We survey the household finance landscape in emerging economies. We first present statistics on household balance sheets from official micro-surveys in countries comprising 45% of the global population: China, India, Bangladesh, Philippines, Thailand, and South Africa. We contrast these patterns with those in data from advanced economies. We then survey the nascent literature on household finance in emerging economies and discuss areas of overlap with the more well-established literature on household finance in advanced economies, as well as the large body of literature on development finance. We highlight useful directions for future research.
Abstract: We study a natural experiment in which 1.5 million investors participate in allocation lotteries for Indian IPO stocks between 2007 and 2012. Random gains on these stocks cause winning investors to increase applications to future IPOs, tilt portfolios towards the IPO’s industry sector, and substantially increase portfolio trading volume in non-IPO stocks relative to lottery losers. Effects are symmetrically negative for experienced losses, and decline monotonically with the number of past IPO allocations received. We consider a number of different models; the evidence is most consistent with investors learning about their own ability from experienced noise, drawing inferences about their skill from luck. These results suggest that economic agents learn about their own ability from noise shocks, though repeated exposure to these shocks and/or selection can significantly attenuate these responses.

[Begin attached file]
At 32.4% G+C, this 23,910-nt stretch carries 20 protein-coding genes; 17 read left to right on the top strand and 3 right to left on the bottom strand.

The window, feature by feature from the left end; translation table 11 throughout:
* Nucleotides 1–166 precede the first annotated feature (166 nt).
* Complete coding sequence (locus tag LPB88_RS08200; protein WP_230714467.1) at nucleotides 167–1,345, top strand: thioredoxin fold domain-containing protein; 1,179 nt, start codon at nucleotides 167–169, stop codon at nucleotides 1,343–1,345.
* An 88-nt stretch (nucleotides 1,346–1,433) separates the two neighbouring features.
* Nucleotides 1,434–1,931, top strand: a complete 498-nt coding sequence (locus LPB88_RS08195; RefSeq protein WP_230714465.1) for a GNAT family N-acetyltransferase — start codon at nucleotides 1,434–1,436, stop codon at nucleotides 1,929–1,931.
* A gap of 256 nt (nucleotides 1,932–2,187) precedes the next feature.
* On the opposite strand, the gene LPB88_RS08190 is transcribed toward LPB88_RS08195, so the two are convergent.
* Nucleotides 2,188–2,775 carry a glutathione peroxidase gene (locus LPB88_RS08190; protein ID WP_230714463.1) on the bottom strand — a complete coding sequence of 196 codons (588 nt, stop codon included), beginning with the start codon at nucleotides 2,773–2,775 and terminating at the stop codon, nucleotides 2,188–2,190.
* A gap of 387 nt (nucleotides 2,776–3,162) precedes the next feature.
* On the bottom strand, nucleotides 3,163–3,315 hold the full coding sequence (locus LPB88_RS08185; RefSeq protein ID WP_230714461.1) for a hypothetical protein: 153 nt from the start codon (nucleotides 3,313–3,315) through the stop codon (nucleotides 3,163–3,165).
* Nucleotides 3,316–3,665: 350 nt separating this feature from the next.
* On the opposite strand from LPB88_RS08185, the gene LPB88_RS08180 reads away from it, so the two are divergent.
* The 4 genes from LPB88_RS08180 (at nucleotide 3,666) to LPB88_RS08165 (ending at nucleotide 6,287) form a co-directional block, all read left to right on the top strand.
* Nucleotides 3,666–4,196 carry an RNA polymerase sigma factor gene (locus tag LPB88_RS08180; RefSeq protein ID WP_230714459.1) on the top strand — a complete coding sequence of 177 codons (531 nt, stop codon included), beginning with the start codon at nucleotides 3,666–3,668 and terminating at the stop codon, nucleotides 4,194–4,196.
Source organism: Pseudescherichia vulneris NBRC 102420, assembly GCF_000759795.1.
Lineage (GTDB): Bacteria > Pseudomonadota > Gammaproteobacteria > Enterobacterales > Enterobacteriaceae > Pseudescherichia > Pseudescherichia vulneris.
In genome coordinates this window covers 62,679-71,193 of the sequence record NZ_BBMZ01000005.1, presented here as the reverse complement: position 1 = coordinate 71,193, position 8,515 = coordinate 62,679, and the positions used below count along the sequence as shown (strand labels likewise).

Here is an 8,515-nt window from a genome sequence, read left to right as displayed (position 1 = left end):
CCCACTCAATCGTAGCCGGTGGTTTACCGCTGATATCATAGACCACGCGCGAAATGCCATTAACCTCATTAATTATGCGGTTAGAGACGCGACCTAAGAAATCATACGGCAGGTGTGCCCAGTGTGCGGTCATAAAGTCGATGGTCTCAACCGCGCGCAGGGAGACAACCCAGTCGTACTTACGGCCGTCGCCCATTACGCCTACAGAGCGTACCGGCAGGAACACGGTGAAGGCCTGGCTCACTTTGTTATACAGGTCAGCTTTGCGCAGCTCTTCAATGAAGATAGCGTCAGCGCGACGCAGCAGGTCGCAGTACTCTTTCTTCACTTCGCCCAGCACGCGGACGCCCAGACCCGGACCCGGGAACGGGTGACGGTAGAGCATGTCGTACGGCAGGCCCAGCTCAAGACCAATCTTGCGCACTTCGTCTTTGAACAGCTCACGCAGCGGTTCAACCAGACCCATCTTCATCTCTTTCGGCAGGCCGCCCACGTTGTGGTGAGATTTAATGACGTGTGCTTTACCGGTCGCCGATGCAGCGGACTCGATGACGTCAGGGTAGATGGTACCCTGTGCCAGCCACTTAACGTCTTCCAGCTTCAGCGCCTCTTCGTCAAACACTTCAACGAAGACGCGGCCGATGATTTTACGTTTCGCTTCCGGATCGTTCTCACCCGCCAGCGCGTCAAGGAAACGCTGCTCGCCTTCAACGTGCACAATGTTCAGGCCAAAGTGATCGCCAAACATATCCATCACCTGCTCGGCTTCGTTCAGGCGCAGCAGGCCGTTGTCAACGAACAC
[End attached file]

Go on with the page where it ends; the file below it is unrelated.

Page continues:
The Reserve Bank of India set up a committee to look at the various facets of household finance in India and benchmark India’s position against both the peer countries and advanced countries. The terms of reference of the panel include suggestions to benchmark the current depth of household financial markets in India vis-a-vis those in other major world markets and identify areas of priority for growth and change. It will also characterise and evaluate Indian households’ demands in formal financial markets (for assets such as pensions as well as liabilities such as home loans) over the coming decade. The panel will also consider whether, how, and why the financial allocations of Indian households deviate from desirable financial allocation and behaviour (e.g., the large household allocation to gold). It will evaluate the design of new systems and the redesign of existing systems of incentives and regulations to encourage and enable better participation by Indian households in formal financial markets. The panel will assess the role of new financial technologies and products — like robo-advising, automatically refinancing mortgages — in the cost-effective provision of high-quality and suitable financial products to Indian households while containing risks.
The report can be found on the RBI website here.